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Councillor calls on Sudbury community to rally together and campaign to retain Delphi Diesel Systems site for industrial use following land sale

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Plans to sell one of Sudbury’s largest industrial sites to a property developer have been described as “a betrayal of the community” by a local councillor, who called on the town to fight back.

Sudbury was rocked by the shock revelation last week that Delphi Diesel Systems plans to sell its site in Newton Road to Charterhouse Property Group, which intends to clear the site for remedial works, meaning hundreds of jobs could be lost permanently.

The announcement was heavily criticised by the MP for South Suffolk, James Cartlidge, and the Sudbury Chamber of Commerce, who say it is vital for the site to remain as industrial land, particularly due to the loss of other major employers in the area, such as Philips Avent in Glemsford.

Jack Owen, Suffolk county councillor for Sudbury, at the Delphi Diesel Systems plant in Sudbury. (14846116)
Jack Owen, Suffolk county councillor for Sudbury, at the Delphi Diesel Systems plant in Sudbury. (14846116)

This week, Sudbury town and county councillor Jack Owen, who also worked at Delphi for 37 years, said he is now working to build support for a community campaign to ensure the site is not lost to a residential development.

The Labour councillor said protecting industry is as important as Sudbury’s previous battles to save the local health centre and fire service, stating residents must stand up and fight as they did then.

“There will be a hell of a fight,” he told the Free Press. “I just can’t accept that Sudbury is going to stand idly by and allow this prime industrial area to turn into homes.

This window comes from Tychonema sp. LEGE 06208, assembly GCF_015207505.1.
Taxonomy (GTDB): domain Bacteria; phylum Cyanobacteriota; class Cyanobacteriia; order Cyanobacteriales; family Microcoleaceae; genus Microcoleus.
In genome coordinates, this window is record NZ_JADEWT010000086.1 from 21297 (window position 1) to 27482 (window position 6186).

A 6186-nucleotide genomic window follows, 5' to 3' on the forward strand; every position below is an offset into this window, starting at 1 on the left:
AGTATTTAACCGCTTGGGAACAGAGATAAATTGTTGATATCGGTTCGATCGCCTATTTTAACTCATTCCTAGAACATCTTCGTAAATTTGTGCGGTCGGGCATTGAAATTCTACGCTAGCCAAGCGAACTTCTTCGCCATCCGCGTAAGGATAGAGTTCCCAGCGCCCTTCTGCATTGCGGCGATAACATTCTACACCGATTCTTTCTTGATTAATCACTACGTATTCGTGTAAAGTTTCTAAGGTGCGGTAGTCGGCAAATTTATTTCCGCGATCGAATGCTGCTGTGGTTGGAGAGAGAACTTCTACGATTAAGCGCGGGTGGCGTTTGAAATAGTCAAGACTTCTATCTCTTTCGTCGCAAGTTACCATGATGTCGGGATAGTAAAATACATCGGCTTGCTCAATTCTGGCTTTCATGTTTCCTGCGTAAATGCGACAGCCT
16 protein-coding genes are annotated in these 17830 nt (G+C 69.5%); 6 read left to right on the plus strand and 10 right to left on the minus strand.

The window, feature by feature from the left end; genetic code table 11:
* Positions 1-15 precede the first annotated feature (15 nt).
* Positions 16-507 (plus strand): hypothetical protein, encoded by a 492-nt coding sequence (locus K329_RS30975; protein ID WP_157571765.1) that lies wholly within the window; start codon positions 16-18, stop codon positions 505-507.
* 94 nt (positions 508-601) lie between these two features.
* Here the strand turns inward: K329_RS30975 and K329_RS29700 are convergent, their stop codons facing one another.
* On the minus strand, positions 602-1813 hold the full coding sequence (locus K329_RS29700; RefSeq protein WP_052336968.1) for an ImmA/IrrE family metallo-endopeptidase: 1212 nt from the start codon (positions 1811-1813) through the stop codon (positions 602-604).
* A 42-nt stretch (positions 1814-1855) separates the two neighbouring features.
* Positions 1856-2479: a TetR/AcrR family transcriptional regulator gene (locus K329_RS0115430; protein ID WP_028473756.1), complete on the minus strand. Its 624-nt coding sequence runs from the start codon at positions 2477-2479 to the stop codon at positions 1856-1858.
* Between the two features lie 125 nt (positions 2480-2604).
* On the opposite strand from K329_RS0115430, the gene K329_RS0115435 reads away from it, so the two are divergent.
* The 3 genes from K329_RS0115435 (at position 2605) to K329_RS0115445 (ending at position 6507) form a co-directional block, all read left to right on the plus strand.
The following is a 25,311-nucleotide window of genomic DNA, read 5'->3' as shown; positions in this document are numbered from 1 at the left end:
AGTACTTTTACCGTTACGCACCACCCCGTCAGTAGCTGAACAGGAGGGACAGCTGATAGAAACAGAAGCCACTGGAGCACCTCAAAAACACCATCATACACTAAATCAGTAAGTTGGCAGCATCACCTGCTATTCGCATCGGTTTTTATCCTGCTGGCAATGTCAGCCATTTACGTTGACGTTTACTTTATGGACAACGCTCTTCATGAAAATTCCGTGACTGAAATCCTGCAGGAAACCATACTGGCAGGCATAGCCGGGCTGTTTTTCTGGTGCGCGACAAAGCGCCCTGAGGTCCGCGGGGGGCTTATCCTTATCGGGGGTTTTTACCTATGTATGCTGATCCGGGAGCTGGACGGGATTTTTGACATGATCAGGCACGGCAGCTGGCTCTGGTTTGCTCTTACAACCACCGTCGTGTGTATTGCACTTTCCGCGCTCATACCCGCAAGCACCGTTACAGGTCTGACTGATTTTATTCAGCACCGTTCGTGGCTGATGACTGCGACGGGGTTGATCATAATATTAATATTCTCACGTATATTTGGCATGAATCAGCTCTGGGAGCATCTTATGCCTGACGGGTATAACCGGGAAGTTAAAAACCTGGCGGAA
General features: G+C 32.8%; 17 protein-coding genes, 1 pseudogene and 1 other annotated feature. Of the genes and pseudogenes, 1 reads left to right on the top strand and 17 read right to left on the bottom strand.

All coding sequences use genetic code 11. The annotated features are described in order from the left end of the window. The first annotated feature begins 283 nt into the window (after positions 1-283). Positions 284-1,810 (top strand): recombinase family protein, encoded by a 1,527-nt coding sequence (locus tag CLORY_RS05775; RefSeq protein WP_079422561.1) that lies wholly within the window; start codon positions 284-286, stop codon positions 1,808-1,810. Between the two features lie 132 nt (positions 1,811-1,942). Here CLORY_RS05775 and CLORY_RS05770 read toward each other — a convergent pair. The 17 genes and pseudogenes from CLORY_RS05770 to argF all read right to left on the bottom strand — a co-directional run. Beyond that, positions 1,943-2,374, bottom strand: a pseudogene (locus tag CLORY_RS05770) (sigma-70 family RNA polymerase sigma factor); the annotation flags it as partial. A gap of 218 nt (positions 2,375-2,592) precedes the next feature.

“Whilst Delphi have been very generous in their redundancy package to their employees, they have totally betrayed not only their workforce, but the whole community, by proposing to sell the Sudbury site to Charterhouse, which, as a speculative business, will undoubtedly want to make the most profit.

“If Sudbury people stand back, I believe it will end in disaster. There are a number of battles in Suffolk that have been won because the community have felt so strongly and, if Sudbury people show that same resolve, I think we can be successful.”

Prior to the sale announcement, an options appraisal by consultants Carter Jonas concluded that a commercial development would be more viable for the Delphi site than a residential scheme.

The South Suffolk Taskforce has also stated there had been interest from an electric car maker to purchase the plant, in order to use it to manufacture components.

Cllr Owen, who was employed at Delphi between 1963 and 2000, and also had a number of family members and friends who worked there, said he agreed with South Suffolk MP James Cartlidge that the land must be retained for industrial use.

He added that he would be petitioning Babergh District Council to include this provision in its joint local plan, to send a clear message to Charterhouse that the site is not suitable or available for housing.

“We have to make sure that Babergh District Council stands firm to maintain that policy,” he said. “If they allow development of houses on that site, quite apart from the loss of industrial land and community amenities, it would set the Chilton Woods development back at least a couple of years.

“You just can’t keep building houses in a place where there aren’t enough good-quality jobs. People just aren’t going to move here.

“The important thing is there are some skilled people at Delphi who may have got temporary jobs elsewhere, in the hope they could get better-paid work back in Sudbury later. Now they feel that hope is gone.

“It’s not party political. Our concern is for our young people and making sure they can have a decent life and job in Sudbury.”

Mr Cartlidge has also called on Babergh’s planning committee to reject any application for a residential development on the Delphi site, and he stated he would have no hesitation in contacting the Secretary of State to call-in any planning appeal related to the land.